As long as both people are up for it, just hanging out and casually dating can be fun. You might find it feels kind of superficial though if you don't feel a spark or feel like it's leading anywhere. But the other thing is, if you are motivated enough to want to date a person casually, chances are there IS enough spark and attraction there for you already that casual dating could develop into something deeper. So why not go for it, I say

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As long as both people are up for it, just hanging out and casually dating can be fun. You might find it feels kind of superficial though if you don't feel a spark or feel like it's leading anywhere. But the other thing is, if you are motivated enough to want to date a person casually, chances are there IS enough spark and attraction there for you already that casual dating could develop into something deeper. So why not go for it, I say

 

Yeah, it would feel superficial and even wrong for me to be casually dating someone if I didn't feel a spark, and I would only do it in the hope it would lead somewhere, not for the sake of itself. But if I was asked out by someone not dreadfully unattractive with a decent personality I would at least give it a go. That hasn't happened yet though (with the other guys where it didn't lead anywhere I was the one initiating)

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I think it's definitely a good idea to be open to the idea of dating someone if asked out. I'd give most people a chance if I found the physical attraction was at least there for me. What has happened with other guys where it didn't lead anywhere? How do you normally pick a guy and initiate, and how does that play out?

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teabee-with the other two guys where it didn't work, i met them at uni, spoke to them a little and thought they seemed nice/good looking so tried to get to know them better (study together->coffee->uni evening event together etc). Initially it was me asking them to do stuff but they seemed interested and then it became more equal, but real attraction never developed for me as it did for them. So I'm a bit wary of initiating even causal stuff now because I feel like I'm stringing them along.

 

aurevoir-no i am not asexual, there are people i've been attracted to (usually friends) but only one of them (my ex who wasn't a friend first) wanted a relationship with me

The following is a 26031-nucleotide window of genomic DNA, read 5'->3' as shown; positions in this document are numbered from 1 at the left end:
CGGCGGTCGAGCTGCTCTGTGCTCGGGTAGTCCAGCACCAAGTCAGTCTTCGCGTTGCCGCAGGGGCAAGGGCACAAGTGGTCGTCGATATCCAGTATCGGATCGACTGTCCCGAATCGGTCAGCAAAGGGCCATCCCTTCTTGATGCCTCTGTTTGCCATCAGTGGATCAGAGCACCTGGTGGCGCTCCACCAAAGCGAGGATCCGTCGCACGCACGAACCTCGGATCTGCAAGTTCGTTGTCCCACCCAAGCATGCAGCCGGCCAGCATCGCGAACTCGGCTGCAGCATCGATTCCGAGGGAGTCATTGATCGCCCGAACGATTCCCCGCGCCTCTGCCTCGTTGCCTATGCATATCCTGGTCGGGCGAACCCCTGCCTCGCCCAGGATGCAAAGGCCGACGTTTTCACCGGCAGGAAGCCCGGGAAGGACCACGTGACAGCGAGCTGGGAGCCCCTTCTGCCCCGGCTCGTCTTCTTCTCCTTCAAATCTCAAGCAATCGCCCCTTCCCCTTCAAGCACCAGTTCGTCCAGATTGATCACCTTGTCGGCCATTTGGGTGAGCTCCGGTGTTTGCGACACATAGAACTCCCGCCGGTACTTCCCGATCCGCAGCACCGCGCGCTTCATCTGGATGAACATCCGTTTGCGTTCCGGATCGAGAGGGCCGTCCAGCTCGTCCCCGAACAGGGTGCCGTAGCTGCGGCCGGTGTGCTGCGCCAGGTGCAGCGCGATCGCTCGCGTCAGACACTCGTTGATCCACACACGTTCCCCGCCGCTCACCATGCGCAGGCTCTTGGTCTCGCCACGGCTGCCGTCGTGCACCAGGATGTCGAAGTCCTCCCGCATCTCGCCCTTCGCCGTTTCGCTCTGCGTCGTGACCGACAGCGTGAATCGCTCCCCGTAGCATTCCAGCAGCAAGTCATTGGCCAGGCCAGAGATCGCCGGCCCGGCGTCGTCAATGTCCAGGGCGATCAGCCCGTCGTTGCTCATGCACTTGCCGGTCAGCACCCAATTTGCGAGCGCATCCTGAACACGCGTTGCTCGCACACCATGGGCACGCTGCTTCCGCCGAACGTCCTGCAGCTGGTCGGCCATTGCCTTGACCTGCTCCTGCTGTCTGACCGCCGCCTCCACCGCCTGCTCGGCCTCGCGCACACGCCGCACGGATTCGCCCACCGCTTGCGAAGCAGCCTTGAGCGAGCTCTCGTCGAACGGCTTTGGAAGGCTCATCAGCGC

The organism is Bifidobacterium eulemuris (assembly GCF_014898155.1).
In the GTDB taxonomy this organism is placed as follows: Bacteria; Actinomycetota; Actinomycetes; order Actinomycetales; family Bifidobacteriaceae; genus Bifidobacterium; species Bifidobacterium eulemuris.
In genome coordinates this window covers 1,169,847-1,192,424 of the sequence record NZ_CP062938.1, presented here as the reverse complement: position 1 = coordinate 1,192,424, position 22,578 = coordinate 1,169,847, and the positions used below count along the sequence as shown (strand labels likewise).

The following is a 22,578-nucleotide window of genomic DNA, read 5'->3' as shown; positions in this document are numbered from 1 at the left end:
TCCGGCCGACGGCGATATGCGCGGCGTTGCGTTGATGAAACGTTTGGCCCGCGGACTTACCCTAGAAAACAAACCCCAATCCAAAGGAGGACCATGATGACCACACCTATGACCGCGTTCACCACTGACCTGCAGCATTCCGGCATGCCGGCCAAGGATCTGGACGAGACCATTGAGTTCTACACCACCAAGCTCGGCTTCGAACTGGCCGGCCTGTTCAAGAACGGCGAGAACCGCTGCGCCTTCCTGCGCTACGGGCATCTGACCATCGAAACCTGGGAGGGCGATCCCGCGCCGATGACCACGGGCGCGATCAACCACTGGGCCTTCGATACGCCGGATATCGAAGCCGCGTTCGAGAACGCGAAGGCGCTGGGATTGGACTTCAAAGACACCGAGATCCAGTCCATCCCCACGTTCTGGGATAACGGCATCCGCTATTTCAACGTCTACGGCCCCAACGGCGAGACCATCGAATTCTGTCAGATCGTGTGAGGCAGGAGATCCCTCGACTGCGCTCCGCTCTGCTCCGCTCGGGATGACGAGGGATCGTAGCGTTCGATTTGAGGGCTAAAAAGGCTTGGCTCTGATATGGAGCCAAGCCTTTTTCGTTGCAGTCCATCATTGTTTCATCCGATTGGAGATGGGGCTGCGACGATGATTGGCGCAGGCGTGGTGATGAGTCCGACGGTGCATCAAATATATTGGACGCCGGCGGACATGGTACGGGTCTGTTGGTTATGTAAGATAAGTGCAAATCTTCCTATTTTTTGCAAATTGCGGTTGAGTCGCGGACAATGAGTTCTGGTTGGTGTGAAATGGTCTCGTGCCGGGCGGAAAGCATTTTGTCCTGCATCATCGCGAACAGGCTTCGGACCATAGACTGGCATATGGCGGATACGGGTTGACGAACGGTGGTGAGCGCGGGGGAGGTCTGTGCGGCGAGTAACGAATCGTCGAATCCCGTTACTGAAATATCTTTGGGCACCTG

bingedrinking hmm maybe. i suppose it is better to be like this than to be attracted to everyone lol

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teabee-with the other two guys where it didn't work, i met them at uni, spoke to them a little and thought they seemed nice/good looking so tried to get to know them better (study together->coffee->uni evening event together etc). Initially it was me asking them to do stuff but they seemed interested and then it became more equal, but real attraction never developed for me as it did for them. So I'm a bit wary of initiating even causal stuff now because I feel like I'm stringing them along.

 

If I were you I'm not sure I'd take that route again since it doesn't seem quite like it's working. Maybe it even feels forced for you or just not quite the way you'd like it to feel? Do you think you could be trying too hard? Relationships evolve naturally all the time, there's no reason that can't happen for you too. It can happen without you or anybody else trying. I would suggest letting go more. Are you feeling a *need* to be in a relationship?

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If I were you I'm not sure I'd take that route again since it doesn't seem quite like it's working. Maybe it even feels forced for you or just not quite the way you'd like it to feel? Do you think you could be trying too hard? Relationships evolve naturally all the time, there's no reason that can't happen for you too. It can happen without you or anybody else trying. I would suggest letting go more. Are you feeling a *need* to be in a relationship?

 

I probably was trying too hard, and I know what you're saying about how it should be natural but I was just trying to be a bit more proactive. And that need for a relationship...well I'm working on not feeling that too much. I still get frustrated/lonely about being single sometimes but not as much as I used to.